When Pope Gregory XIII assumed his new exalted post in 1572, a "fearsome" dragon appeared in the countryside in Bologna. It was a worrisome event, but one could say the new pontiff was well prepared. He assumed the papal throne equipped with a cousin who specialized in dragons. Ulisse Aldrovandi inspected the dragon's alleged carcass and (remarkably) called it a good omen for the new pontiff. A lifelong dragon aficionado, he kept in his collections the remains of another, diminutive dragon, only a little larger than a human hand. It is still on display today, in the Biblioteca Universitaria di Bologna.
Aldrovandi was a true Renaissance man, living between the lifetimes of da Vinci and Galileo, and rooted in both classical and religious sensibilities. Considering himself a latter-day Aristotle, Aldrovandi was named after one of the two protagonists of The Iliad and The Odyssey. (His brother was named Achille after the other protagonist.)
At the age of just 12, Aldrovandi visited Rome on his own. He moved to the city again at the age of 16 before returning to Bologna and then traveling through Spain and France for months. As a young man, Aldrovandi studied law, philosophy, logic and mathematics at the universities of Bologna and Padua. He completed his degree in medicine and philosophy in 1553, and began teaching logic the following year. By then, however, he had developed a strong interest in natural history, and eventually turned to teaching that subject. From a monetary perspective, it was a bad move; he would have commanded a much higher salary by sticking with medicine. The naturalist likely hoped for his cousin's papal patronage, but the pontiff's financial support was sporadic (Aldrovandi was sometimes suspected of heresy), and despite his outstanding reputation, he often had to seek patronage elsewhere. Fortunately, Aldrovandi wasn't motivated by money so much as a desire to establish natural history as a legitimate field of study. In this he was a dazzling success.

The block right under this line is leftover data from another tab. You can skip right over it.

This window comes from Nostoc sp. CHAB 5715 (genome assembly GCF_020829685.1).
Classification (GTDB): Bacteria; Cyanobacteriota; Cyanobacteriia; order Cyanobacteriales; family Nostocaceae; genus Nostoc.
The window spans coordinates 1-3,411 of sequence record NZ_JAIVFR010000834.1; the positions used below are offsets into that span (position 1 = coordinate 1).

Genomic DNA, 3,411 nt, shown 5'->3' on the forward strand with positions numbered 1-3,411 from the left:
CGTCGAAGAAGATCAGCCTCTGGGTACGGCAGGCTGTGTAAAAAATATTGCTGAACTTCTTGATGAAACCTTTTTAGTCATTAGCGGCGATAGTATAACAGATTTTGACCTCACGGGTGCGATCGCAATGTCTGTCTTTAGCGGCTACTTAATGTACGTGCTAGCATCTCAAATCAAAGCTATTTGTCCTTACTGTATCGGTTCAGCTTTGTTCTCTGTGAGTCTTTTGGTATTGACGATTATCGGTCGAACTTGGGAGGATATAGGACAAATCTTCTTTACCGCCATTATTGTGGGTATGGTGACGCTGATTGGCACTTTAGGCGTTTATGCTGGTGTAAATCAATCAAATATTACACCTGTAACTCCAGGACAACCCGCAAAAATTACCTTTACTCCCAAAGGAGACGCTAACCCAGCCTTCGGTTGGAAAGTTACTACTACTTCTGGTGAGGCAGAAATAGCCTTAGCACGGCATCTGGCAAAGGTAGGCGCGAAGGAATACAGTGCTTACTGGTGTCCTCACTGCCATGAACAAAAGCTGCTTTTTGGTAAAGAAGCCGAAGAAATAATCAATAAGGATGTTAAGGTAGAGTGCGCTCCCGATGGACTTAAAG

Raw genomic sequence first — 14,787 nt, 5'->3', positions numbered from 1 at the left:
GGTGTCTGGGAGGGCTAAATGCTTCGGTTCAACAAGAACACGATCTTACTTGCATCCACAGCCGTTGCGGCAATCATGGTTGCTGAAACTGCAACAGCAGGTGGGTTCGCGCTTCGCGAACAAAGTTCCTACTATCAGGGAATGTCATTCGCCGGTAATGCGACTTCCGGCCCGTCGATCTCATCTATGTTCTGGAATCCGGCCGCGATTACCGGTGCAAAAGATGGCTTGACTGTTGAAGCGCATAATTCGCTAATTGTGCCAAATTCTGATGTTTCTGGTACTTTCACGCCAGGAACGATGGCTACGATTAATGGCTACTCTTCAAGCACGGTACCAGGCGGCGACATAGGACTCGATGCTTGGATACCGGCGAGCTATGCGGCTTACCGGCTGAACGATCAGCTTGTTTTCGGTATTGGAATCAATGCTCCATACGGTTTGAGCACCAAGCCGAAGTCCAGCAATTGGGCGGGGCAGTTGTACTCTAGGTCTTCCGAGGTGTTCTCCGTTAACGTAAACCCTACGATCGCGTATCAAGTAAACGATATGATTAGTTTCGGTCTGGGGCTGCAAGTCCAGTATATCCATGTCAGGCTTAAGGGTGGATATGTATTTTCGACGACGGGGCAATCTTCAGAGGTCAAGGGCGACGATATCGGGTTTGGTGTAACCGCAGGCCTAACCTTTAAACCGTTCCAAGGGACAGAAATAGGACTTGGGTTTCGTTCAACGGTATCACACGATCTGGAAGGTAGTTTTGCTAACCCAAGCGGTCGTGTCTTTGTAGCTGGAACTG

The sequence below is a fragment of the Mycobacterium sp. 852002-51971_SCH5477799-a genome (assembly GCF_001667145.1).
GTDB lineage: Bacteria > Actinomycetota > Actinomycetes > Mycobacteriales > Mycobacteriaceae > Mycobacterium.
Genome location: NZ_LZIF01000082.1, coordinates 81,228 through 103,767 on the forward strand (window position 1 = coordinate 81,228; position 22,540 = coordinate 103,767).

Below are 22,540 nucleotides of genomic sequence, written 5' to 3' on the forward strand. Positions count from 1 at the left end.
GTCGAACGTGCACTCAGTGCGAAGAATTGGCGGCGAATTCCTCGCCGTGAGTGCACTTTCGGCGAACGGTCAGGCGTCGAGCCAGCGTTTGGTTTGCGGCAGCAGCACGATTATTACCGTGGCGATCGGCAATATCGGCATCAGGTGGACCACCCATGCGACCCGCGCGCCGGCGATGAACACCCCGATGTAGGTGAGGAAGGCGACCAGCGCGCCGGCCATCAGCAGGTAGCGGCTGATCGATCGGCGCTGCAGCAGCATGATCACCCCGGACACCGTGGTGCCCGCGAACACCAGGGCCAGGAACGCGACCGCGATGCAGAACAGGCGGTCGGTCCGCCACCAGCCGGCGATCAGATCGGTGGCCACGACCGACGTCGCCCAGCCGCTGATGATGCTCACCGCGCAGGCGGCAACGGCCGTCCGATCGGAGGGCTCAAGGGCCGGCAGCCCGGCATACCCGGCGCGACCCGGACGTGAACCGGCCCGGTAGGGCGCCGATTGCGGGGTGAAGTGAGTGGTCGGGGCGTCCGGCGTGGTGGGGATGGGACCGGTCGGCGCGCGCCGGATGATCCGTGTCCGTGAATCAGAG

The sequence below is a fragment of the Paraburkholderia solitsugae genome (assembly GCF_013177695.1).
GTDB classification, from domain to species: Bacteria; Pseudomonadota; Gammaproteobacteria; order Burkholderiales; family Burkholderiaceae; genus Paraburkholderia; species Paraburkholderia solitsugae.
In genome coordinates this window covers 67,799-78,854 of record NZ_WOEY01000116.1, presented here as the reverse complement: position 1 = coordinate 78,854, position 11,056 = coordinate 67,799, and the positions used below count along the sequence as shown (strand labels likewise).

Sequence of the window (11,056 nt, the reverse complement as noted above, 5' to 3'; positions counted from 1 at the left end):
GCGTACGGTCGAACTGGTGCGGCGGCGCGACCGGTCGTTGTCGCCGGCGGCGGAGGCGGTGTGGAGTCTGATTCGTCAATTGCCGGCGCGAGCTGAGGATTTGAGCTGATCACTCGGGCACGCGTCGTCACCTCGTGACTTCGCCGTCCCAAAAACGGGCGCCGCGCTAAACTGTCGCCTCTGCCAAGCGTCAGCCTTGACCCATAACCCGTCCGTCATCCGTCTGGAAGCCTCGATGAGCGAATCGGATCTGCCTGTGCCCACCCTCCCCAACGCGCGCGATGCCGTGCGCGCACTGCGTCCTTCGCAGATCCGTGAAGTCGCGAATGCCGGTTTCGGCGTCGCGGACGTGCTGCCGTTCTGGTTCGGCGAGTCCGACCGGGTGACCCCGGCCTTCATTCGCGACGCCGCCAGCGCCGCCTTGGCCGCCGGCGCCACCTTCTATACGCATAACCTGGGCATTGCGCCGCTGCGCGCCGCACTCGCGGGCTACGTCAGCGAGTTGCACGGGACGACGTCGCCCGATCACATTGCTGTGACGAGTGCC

Aldrovandi established one of the most acclaimed curiosity cabinets in European history, containing more than 18,000 specimens, according to his written description from 1595. A friend once wrote him, "[Signor Contestabile] told me that he had seen so many and various things in your studio that he remained stupefied. One can believe that there is no studio similar in all of Europe." Ever aware of his own achievements, Aldrovandi once described a young friend's new garden as, "planted with so many exotic plants, which I at one time or another have seen, had, described, and depicted." Even better, he had inscribed beneath his portrait, "This is not you, Aristotle, but an image of Ulysses: though the faces are dissimilar, nonetheless the genius is the same." He vowed to write only about things he had personally witnessed or examined (and chided Aristotle for passing along unverified information), but didn't always live up to his own pledge. (He devoted an entire book to monsters, through in fairness, the term "monster" was defined more broadly than it is today.) And when he Aldrovandi did examine specimens, his own eyeballs sometimes deceived him. Inspecting a bee drone, he popped it open to find a tiny, perfectly formed ox head. (Bees were believed to generate spontaneously from ox carcass rot.) The witnesses Aldrovandi summoned to his bee investigations also, conveniently, saw what the esteemed naturalist saw.